Elections Have Consequences—The 2015 Republican Agenda

—by Rich Dunn, RNDC 2nd Vice Chairman

According to press reports, a week after the election key GOP legislators and party officials set up an ad hoc committee to begin drafting an agenda for Nevada’s 2015 legislative session. Below are a couple of dozen ideas they’ve come up with so far. If you’re one of the Democrats who voted to stay home instead of casting a ballot in the general election, here’s what you voted for:

  1. Disenfranchise all voters without photo ID’s.
  2. Repeal the Modified Business Tax, the 1.17% payroll tax that only applies to businesses with more than $62,500 in quarterly wages.
  3. Institute a school voucher program to transfer public school funding to private schools, eliminate teacher seniority rights, play teachers off against each other for bonuses, and deregulate charter schools.
  4. Allow a one-third minority to veto ballot tax measures, just as they can now in the legislature.
  5. Allow concealed firearms on school and college campuses.
  6. Nullify all local gun control laws.
  7. Demand that federal lands be “ceded back” to the state. It should be noted that Nevada never owned any of the federal lands within Nevada’s borders, and acceptance of federal jurisdiction was put into the state constitution as a condition of admission. Besides, the State of Nevada doesn’t have the money needed to manage these lands, so any cession of federal lands to the state could only mean selling them off to private interests. That wouldn’t go down very well with ranchers, who currently graze their cattle on BLM- and Forest Service-managed ranges for almost nothing.
  8. Eviscerate construction defect and product defect laws.
  9. Transfer the cost of Medicaid expansion from the government to the beneficiaries.
  10. Require proof of insurance for issuance of driver privilege cards.
  11. Restrict EBT card use “at bars, strip clubs and brothels.” This item reveals the GOP’s ignorance of existing law. The DWSS website says that EBT cards cannot be used for “any non-food item, such as pet foods, soaps, paper products, household supplies, grooming items, toothpaste and cosmetics; alcoholic beverages and tobacco; vitamins and medicines; any food that will be eaten in the store; hot foods that are ready to eat; or any food marketed to be heated in the store.” It’s safe to say that these cards are not being used at bars, strip clubs or brothels, but low-information voters who listen to Republican bloviations will no doubt believe they are.
  12. Restrict Millennium Scholarships to citizens and documented aliens (dream on, dreamers).
  13. Repeal the 2013 session’s energy bill (SB123), which closed the Moapa coal-fired power plant and provided ratepayer subsidies to NV Energy for investment in renewables and natural gas.
  14. Repeal the state’s “hate crime” law (NRS 193.1675) that provides enhanced penalties for crimes targeting victims because of their race, sexual orientation, religion, color, national origin, gender identity or physical or mental disability.
  15. Enact recommendations of Gov. Gibbons’ SAGE Commission, which among other things called for reducing health and retirement benefits for state employees, closing rural prisons, privatizing urban prisons, and outsourcing highway maintenance.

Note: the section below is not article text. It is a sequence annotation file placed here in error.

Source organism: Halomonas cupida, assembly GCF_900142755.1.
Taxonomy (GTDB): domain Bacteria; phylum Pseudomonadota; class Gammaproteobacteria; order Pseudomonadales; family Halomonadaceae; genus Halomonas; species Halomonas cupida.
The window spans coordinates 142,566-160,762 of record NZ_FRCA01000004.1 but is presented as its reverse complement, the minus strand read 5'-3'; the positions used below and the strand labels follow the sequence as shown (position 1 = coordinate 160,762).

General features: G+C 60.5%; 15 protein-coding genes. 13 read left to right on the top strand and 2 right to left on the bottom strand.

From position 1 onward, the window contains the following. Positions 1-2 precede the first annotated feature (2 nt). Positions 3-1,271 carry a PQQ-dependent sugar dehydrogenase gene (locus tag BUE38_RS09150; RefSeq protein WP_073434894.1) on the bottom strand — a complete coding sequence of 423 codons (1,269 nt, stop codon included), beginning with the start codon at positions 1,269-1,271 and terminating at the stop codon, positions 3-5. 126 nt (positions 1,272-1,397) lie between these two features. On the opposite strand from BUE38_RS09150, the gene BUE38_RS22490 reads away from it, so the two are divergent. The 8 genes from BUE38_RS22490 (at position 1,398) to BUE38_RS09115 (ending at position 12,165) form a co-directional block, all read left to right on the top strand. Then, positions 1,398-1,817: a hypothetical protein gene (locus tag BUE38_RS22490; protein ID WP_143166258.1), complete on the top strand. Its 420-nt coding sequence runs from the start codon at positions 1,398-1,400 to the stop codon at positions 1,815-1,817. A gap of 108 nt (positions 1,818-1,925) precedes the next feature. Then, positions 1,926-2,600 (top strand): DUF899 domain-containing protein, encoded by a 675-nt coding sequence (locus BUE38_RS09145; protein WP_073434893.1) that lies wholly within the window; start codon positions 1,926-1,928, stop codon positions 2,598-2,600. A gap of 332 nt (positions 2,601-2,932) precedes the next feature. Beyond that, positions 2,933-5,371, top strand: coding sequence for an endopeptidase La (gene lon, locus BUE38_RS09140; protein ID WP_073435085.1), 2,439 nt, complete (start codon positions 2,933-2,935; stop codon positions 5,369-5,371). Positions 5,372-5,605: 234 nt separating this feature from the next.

16. Convert the Public Employee Retirement System (PERS) from a defined benefit plan to a defined contribution plan, a change that will limit employees’ ability to cash out when they exit government service.
  17. Eliminate “prevailing wage” requirements for public works and school construction to depress construction wages and put union contractors at a competitive disadvantage.
  18. Resurrect the Yucca Mountain nuclear waste dump project.
  19. Further weaken collective bargaining rights for public sector employees.
  20. Repeal the state minimum wage.
  21. Put limits on the pay of constitutional officers and their chiefs of staff.
  22. Subject confidential public employee union contract negotiations to the Open Meeting Law.
  23. Repeal Common Core education standards.
  24. Further deregulate home schooling.

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Gun Control. Whoop Dee Doo!

When John Oliver went to Australia to confront the charlatans claiming to have effectively regulated guns, he quickly discovered that maybe some of the arguments from American anti-gun-control groups were flawed. All the arguments, to be more specific. Skip to 3:58 for my favorite logical extension of why gun control is futile.

Watch part two and part three in the gun control series starring the hilarious John Oliver.

GOP: “Just Enforce Existing Laws”

Really?  And just exactly which laws might that be?

  • Gun Show laws that allow people who are listed on the terrorist “No Fly List” to go to a gun show and buy as many guns as they want as an entirely legal transactions?
  • Gun Show laws that allow someone convicted of armed robbery to buy, without a background check, as many guns as they want from a gun show.

Most people think the background check law for gun sales already cover these types of sales and that you already have to undergo a background check when buying a gun at a gun show.  That’s smply NOT the case, and merely enforcing existing laws will do absolutely nothing to close that 40% of gun sales loophole for criminals, the insane and even terrorists who seek to obtain some serious firepower to reek havoc on the peoples of our nation. Check out the clip above to see Colbert respond to extreme gun rights defenders.

Two different polls by two different polling firms found 86% of Nevadans support closing these background check loopholes. That level of support is rare for any policy issue, let alone on something purportedly controversial like guns, but we see it on background checks because both conservatives and progressives know it’s the right thing to do. But to make a difference you have to act now.

Take-Action

No Progress on Gun Control to Report

Gun lobbies have our legislature of cowardly lions in their teeth.

Donald Kaul— by Donald Kaul

Yes, I know I said I wasn’t going to write any more columns on gun control, largely because the exercise is (a) futile, (b) a waste of time, and (c) unproductive.

  • But with Congress taking up the issue again and Washington awash with hypocrisy amid rumors of progress, it is a time that cries out for comment.

Progress? Seriously? The Senate has agreed to debate the issue. That’s the progress?

That’s pathetic!

The gun lobbies have our legislature of cowardly lions in their teeth and are shaking them like ragdolls. God, it must be awful to be a politician, particularly a Republican, these days — afraid of your own shadow, being forced by bullying lobbyists to stand there and smile while they shove beans up your nose.